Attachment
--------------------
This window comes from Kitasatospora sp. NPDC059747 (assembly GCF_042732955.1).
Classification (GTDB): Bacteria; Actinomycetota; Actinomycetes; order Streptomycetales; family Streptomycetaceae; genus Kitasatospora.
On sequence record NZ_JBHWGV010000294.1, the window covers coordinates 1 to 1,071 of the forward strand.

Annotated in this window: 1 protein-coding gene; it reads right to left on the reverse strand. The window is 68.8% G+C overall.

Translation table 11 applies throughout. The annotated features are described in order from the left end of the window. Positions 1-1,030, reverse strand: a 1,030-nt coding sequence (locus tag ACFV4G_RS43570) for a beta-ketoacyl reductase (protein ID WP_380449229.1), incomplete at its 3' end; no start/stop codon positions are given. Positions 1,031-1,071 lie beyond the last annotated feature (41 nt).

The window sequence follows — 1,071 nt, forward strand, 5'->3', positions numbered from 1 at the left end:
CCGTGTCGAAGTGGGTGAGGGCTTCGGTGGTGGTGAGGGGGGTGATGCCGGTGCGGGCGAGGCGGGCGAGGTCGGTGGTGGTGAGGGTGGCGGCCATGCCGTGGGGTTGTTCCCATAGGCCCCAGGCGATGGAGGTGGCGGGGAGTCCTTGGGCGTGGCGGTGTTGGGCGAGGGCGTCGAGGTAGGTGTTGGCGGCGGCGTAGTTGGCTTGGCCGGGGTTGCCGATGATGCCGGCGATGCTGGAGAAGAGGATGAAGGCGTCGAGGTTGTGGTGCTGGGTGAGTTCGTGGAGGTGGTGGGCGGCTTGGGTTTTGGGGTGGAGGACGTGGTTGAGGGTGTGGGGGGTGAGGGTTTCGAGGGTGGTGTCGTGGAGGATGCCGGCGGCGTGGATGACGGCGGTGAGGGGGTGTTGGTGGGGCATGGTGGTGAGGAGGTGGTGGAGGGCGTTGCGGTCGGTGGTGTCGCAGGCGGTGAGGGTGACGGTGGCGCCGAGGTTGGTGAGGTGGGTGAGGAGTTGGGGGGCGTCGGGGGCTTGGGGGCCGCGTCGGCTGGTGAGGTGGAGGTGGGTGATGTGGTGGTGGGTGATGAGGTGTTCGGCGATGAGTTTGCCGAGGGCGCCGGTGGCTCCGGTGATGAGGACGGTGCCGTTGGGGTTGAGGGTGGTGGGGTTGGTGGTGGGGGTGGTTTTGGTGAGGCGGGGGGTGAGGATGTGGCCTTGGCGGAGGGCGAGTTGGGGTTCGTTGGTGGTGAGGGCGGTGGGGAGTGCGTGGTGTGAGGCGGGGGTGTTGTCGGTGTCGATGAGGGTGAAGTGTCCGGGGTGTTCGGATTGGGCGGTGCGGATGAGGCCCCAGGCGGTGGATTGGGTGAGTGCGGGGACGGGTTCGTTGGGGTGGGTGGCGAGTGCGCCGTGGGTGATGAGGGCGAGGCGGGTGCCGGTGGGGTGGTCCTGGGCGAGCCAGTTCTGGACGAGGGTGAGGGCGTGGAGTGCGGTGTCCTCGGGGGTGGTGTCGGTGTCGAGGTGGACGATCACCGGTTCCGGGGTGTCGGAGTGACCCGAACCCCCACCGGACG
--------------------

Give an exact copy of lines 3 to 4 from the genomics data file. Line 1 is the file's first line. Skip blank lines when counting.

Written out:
On sequence record NZ_JBHWGV010000294.1, the window covers coordinates 1 to 1,071 of the forward strand.

Annotated in this window: 1 protein-coding gene; it reads right to left on the reverse strand. The window is 68.8% G+C overall.